Americans assume that our country was built by rogue males but there's more to the breed than wanderlust and rugged individualism. —Florence King, National Review, 27 Aug. 2007 Perhaps more important, defense planners worried for the past year about the instability of the Soviet Union and the nightmare that a rogue Soviet submarine skipper might decide on his own to launch close to 200 warheads at U.S. targets. —John Barry, Newsweek, 3 June 1991 In "The In-Laws," Alan Arkin is a dentist led astray by a rogue C.I.A. operative …  , whose son his daughter is marrying, and he winds up dodging bullets on a Caribbean island. —Terrence Rafferty, New Yorker, 30 July 1990 a rogue administrator who took bribes to falsify paperwork
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Recent Examples on the Web: Noun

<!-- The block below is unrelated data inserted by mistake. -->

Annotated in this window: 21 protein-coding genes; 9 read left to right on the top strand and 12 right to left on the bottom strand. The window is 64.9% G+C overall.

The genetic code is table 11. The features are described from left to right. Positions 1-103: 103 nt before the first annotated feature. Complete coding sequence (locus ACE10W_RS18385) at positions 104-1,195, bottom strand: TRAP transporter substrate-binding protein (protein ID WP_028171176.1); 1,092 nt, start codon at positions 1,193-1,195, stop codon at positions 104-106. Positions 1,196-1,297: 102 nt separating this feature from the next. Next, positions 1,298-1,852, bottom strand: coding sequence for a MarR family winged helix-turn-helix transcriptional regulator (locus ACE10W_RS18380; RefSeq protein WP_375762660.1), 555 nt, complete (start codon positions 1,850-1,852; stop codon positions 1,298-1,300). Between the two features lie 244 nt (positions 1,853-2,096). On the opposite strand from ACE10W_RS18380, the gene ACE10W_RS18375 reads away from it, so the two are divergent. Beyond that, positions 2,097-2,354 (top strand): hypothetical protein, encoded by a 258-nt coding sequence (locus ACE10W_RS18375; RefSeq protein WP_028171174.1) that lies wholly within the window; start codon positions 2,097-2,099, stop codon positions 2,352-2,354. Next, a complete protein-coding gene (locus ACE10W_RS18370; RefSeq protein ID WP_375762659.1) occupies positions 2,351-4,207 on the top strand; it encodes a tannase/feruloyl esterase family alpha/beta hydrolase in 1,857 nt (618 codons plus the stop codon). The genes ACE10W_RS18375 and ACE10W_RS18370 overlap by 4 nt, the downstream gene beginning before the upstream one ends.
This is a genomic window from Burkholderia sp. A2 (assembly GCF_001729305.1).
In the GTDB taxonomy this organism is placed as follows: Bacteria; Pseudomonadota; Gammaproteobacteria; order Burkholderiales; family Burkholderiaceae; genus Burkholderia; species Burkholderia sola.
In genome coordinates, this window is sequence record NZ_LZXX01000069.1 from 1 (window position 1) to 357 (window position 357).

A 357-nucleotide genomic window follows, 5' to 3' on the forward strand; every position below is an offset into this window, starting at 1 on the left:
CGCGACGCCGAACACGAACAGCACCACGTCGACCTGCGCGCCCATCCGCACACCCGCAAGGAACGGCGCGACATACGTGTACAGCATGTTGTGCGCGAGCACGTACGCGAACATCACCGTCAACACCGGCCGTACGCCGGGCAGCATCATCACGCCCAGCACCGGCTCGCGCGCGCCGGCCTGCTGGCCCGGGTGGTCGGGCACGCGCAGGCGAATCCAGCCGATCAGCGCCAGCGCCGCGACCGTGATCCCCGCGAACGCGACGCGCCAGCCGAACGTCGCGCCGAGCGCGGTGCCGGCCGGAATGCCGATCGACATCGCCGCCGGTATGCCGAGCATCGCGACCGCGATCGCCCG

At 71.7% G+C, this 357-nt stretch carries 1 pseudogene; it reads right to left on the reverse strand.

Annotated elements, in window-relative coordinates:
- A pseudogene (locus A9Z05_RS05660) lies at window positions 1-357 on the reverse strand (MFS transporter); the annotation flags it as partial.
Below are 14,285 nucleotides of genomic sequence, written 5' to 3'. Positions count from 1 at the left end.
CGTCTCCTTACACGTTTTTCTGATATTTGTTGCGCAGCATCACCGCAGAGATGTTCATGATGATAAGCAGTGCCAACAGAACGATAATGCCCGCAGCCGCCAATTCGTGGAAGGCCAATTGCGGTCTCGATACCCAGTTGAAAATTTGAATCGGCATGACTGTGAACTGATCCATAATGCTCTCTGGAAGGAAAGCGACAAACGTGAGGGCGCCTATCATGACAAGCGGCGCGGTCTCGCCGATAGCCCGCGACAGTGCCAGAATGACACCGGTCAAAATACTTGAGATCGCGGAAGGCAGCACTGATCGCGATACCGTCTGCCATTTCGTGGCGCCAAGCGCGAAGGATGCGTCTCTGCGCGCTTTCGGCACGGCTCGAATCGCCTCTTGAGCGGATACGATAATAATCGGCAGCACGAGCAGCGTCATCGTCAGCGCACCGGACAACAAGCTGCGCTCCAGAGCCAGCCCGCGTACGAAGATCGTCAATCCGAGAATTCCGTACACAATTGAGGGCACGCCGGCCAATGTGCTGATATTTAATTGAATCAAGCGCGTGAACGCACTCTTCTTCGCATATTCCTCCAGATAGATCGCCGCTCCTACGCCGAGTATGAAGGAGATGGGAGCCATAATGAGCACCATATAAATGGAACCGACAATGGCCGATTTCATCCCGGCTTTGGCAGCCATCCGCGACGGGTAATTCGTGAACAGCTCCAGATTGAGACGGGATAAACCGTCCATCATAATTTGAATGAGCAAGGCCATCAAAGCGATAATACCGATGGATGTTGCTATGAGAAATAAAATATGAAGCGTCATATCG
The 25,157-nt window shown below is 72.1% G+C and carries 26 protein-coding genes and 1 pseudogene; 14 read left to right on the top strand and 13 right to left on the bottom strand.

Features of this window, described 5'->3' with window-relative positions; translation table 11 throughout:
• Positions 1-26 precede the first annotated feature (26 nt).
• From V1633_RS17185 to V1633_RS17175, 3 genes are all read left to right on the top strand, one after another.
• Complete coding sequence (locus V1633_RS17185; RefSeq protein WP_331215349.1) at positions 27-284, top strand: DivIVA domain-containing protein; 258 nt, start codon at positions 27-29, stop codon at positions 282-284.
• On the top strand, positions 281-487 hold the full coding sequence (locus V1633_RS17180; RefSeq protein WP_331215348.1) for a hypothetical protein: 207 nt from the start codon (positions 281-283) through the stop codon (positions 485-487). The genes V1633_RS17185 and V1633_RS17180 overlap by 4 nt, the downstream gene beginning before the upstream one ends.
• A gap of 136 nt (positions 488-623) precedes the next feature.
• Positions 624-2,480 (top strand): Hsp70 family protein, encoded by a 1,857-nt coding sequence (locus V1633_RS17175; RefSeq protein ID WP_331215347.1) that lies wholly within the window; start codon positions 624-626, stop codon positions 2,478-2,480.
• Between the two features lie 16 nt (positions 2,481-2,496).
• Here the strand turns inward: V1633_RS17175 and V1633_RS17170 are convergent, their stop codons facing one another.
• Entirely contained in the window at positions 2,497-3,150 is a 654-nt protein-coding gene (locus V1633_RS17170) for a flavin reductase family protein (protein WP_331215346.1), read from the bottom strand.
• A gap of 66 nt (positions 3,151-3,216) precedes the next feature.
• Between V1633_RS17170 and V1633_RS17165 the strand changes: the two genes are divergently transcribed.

But Samantha the attendant finally puts a lid on the rogue play, sending Murphy home to his wife early. Amy S. Rosenberg, Philly.com, "Ocean City and the most cutthroat pickleball game at the Jersey Shore," 11 July 2018 Fresenius claims Akorn officials sought to cover up that rogue employees falsified test results and the company's executives submitted the phony findings in three FDA drug applications. Jef Feeley, chicagotribune.com, "Akorn's lax computer security linked to deal cancellation," 10 July 2018 Behind a rogue lightning flash near Silver Spring from a storm in Falls Church] On March 19 this year, a powerful line of storms was approaching the Atlanta metro area from the west. Matthew Cappucci, Washington Post, "Bolts from the blue: Here’s how lightning can strike when a storm is tens of miles away," 27 June 2018 Look for lots of dolphin tricks, including that underwater corkscrew maneuver, macaws in flight (there’s always one rogue one, right?) and Lycra-clad trainers doing that side-to-side and slide dance thing between instructions. Dewayne Bevil, OrlandoSentinel.com, "SeaWorld Orlando sails into summer with free beer, dolphin show, 'Ignite' fireworks, more," 5 June 2018 Rainway researchers reported the rogue malware to the unnamed service provider that hosted it. Dan Goodin, Ars Technica, "Rash of Fortnite cheaters infected by malware that breaks HTTPS encryption," 3 July 2018 Likewise, the show's pirates are lovable rogues, at once endearing and threatening, bloodthirsty and cowardly. Jack Helbig, Chicago Reader, "After 139 years, Pirates of Penzance is still a satisfying combination of sweet and salty," 27 June 2018 There are also questions as to how quickly such machines will proliferate and how to deal with such technology in the hands of rogue, non-state actors. Bloomberg, Fortune, "The U.S. Army Is Planning New, More Complex Battlefield Robots," 18 May 2018 The suit comes as the White House is preparing for a high-stakes meeting between President Donald Trump and North Korean dictator Kim Jong Un, with the aim of trying to persuade the rogue nation to denuclearize. Anne Saker, Cincinnati.com, "Warmbiers file lawsuit against North Korea, alleging regime 'tortured and murdered' Otto," 26 Apr. 2018